MRO Magazine

Spotlight Lands on Binhai CBD as Nexus of New Tianjin FTZ

By Business Wire News   


Since Deng Xiaoping launched the economic reform and opening up of China in the late 70s, much of the success story has focused on the South and East of China. Shenzhen sprung up to become a powerhouse of production across the water from Hong Kong, while Shanghai has marched towards becoming an international finance center.

However, with the recent launch of China’s “One Belt, One Road” policy and a new wave of FTZs, the Northeast port city of Tianjin – which itself has seen unparalleled economic growth – is set to become the poster star for the next chapter of China’s economic rise.

Tianjin, along with Guangzhou and Fujian, was recently announced as being part of the second-wave of FTZs launched by the Chinese government. The first was Shanghai’s, launched in 2013 in the city’s Pudong New Area.

The Tianjin FTZ will be established in the city’s Binhai New Area. At the center of this is the Binhai CBD, which is part of a cluster of sibling zones within Binhai New Area that will serve as the engine for the Tianjin FTZ, attracting capital and talent, and stimulating economic activity and growth through the Tianjin-Hebei-Beijing area and beyond.

Those zones around the 46.8-sq-km CBD include TEDA, Dongjiang Port Zone, High- and New- Tech Zone and Lingang Economic Zone. It gives CBD unparalleled proximity to full-circle industrial clusters in those zones. Some of these are among China’s longest-standing industrial parks, covering sectors such as electronics, telecom, automobile, pharmaceuticals, machinery manufacturing, new energy and new material.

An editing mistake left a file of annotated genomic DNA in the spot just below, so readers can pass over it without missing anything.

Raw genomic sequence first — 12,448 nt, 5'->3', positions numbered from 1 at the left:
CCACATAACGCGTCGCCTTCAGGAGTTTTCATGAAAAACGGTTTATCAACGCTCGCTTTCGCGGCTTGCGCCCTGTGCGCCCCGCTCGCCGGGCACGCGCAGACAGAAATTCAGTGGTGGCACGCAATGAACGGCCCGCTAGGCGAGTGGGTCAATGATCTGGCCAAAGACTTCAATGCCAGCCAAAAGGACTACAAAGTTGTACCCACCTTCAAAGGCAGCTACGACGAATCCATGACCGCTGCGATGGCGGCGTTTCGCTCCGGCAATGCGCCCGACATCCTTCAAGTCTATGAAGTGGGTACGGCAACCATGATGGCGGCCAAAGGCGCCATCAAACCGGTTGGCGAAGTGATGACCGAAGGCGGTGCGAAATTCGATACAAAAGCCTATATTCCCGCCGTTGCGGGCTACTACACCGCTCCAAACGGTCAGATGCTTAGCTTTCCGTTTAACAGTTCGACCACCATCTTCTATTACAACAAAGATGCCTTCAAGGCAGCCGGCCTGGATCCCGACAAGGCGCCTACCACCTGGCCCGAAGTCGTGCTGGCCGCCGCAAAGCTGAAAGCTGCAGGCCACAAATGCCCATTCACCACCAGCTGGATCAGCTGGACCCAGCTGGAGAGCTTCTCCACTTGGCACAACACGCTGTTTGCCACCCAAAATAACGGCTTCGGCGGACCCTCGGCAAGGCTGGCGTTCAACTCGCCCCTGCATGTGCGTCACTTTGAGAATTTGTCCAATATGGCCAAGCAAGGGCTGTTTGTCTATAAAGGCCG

“I think so many tenants are attracted to the CBD because of the trends they see in us,” said Mr. Zheng Weiming, Chairman of TBNA CBD’s Administrative Committee. “These tenants are market-oriented and are actively pursuing development opportunities. This makes me optimistic that the development will be along the same lines as that of Shenzhen and Pudong in Shanghai. The progress in product innovation, business models and service brands will help instill a lot of dynamism and robustness. It will also serve as a showcase for national financial innovation and service sector development.”

As with the other FTZs, the Tianjin FTZ will feature relaxed customs, trade and foreign exchange rules. Company registration will be simpler and have fewer requirements.

It will also employ the “negative list” initiative, which clearly states in which sectors foreign-backed enterprises are barred from investing. The number of items on the list is now at 122, down from the 139 featured on the 2013 list. It is expected to fall below 100 by the end of the year.

China’s Ministry Of Commerce recently issued 20 measures aimed at facilitating and managing foreign investment in the new FTZs and the expanded Shanghai zone.

These include removing the requirement that foreign enterprises must put their contracts on government record in order to register their businesses. However, foreign firms in the zones will still be required to submit annual reports.

One of the main functions of the zones is to act as a testing and proving ground for economic liberalizations. If successful, these could be expanded across the country.

According to Niu Shaofeng, Bureau Chief, Financial Markets Policy Bureau at CBD, advantages of the Binhai CBD include the large amount of preferential policy support it enjoys from the government. “The CBD has been built from the ground up to provide state-of-the-art buildings, facilities and infrastructure. In turn, its mature service system, including schools, healthcare, recreation and commercial services, will help attract and retain talents,” Niu said.

Affordable housing options will also help in this respect, with residences aimed at white collar workers, serviced apartments, and special discounts for those with particularly in-demand talents.